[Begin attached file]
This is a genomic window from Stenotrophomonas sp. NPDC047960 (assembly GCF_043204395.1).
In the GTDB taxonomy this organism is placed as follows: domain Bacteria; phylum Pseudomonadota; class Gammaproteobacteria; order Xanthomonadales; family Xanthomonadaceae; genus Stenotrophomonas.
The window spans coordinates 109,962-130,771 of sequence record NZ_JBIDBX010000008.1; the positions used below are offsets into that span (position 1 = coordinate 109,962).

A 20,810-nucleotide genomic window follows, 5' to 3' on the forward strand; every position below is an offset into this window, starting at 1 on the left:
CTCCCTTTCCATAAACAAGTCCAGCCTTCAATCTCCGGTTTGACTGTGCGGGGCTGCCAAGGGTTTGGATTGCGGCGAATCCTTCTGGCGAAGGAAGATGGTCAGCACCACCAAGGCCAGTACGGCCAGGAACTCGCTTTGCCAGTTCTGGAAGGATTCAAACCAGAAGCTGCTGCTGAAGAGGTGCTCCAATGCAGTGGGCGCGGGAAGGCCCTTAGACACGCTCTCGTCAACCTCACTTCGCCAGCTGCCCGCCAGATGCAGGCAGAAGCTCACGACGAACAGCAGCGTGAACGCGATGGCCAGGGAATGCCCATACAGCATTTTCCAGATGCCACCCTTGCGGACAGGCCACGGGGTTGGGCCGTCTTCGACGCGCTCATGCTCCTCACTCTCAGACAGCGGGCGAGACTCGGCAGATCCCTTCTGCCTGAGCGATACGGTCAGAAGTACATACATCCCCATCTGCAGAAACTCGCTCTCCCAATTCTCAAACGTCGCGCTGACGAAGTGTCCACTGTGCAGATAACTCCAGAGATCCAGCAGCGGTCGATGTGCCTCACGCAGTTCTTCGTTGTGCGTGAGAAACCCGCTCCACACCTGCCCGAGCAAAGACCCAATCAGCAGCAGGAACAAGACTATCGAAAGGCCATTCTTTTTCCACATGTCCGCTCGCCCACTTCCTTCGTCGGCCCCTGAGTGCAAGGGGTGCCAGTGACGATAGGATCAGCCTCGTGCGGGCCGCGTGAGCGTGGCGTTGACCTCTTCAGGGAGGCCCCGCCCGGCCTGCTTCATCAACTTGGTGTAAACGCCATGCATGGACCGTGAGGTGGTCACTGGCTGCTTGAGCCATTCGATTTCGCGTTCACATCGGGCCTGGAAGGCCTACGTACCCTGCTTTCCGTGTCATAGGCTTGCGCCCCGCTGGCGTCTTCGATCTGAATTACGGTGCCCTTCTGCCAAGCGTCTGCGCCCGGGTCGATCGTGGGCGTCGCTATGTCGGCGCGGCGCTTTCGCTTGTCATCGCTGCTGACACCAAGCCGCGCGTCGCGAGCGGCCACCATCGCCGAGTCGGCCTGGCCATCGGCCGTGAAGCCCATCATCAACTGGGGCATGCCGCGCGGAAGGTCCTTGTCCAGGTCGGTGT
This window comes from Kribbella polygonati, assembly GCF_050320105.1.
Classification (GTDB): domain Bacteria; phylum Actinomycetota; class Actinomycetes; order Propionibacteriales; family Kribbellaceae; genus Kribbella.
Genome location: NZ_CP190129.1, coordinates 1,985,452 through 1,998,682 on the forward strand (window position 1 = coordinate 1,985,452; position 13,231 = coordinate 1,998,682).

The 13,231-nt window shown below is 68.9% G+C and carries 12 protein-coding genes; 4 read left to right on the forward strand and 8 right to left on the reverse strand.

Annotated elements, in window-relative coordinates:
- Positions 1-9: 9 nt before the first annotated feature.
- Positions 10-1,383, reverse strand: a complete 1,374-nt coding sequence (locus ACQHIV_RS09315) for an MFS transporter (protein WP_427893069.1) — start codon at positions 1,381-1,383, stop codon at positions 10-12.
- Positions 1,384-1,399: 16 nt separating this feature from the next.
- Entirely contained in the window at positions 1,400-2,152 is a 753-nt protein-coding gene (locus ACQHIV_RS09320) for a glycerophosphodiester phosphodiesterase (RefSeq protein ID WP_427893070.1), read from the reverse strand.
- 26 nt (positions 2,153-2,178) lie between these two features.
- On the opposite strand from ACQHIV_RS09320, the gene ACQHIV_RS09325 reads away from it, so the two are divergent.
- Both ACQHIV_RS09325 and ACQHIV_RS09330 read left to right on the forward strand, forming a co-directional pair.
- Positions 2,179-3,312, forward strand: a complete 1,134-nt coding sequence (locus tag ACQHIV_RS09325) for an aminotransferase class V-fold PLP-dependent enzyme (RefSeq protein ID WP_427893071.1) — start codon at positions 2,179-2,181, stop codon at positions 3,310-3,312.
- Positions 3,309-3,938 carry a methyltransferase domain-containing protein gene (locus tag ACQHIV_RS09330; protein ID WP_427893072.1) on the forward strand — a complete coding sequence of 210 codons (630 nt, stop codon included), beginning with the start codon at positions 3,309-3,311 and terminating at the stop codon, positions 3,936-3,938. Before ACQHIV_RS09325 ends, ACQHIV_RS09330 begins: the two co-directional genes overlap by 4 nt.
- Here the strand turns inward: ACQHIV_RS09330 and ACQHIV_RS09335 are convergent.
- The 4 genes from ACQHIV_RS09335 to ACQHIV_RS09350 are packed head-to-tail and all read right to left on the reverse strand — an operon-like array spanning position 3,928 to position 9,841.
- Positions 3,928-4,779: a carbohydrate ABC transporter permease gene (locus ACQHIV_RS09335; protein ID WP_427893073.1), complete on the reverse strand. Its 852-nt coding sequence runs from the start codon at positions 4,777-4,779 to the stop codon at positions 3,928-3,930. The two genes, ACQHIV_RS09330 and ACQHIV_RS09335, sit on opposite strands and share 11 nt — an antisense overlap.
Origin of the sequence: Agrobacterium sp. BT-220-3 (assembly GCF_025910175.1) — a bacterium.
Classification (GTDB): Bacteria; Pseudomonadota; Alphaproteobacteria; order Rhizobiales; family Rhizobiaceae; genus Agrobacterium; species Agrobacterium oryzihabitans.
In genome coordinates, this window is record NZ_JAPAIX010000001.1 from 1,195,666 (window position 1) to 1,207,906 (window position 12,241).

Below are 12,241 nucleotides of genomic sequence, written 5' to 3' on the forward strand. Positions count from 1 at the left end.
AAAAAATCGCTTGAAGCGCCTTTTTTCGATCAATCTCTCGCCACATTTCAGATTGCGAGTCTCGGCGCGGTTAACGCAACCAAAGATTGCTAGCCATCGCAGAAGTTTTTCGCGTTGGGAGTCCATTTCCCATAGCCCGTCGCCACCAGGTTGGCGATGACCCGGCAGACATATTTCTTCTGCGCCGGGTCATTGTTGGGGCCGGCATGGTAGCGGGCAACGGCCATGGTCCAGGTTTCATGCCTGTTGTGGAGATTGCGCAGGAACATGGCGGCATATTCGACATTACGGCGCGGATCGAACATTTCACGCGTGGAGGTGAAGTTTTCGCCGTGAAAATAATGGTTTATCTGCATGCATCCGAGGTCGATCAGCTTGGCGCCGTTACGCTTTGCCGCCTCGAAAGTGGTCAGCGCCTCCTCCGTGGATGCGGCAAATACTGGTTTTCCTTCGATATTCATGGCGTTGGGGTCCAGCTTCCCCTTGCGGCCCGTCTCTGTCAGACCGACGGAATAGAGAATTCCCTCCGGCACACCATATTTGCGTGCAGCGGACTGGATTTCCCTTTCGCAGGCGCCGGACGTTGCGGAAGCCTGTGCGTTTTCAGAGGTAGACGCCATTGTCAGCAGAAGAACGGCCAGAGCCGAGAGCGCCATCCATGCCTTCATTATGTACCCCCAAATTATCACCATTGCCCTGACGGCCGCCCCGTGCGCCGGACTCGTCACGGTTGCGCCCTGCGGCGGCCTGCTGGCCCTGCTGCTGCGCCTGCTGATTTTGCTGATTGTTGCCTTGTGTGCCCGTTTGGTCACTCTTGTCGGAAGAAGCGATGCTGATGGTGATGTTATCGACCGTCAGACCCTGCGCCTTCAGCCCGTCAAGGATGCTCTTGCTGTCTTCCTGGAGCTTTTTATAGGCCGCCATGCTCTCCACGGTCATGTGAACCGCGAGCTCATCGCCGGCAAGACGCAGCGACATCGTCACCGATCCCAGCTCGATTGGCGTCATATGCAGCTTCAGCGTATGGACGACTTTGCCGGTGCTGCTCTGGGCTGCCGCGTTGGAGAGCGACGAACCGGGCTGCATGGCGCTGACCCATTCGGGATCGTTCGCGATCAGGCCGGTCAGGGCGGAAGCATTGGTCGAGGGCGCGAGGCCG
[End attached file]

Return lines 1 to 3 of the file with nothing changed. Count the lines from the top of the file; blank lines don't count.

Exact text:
This is a genomic window from Stenotrophomonas sp. NPDC047960 (assembly GCF_043204395.1).
In the GTDB taxonomy this organism is placed as follows: domain Bacteria; phylum Pseudomonadota; class Gammaproteobacteria; order Xanthomonadales; family Xanthomonadaceae; genus Stenotrophomonas.
The window spans coordinates 109,962-130,771 of sequence record NZ_JBIDBX010000008.1; the positions used below are offsets into that span (position 1 = coordinate 109,962).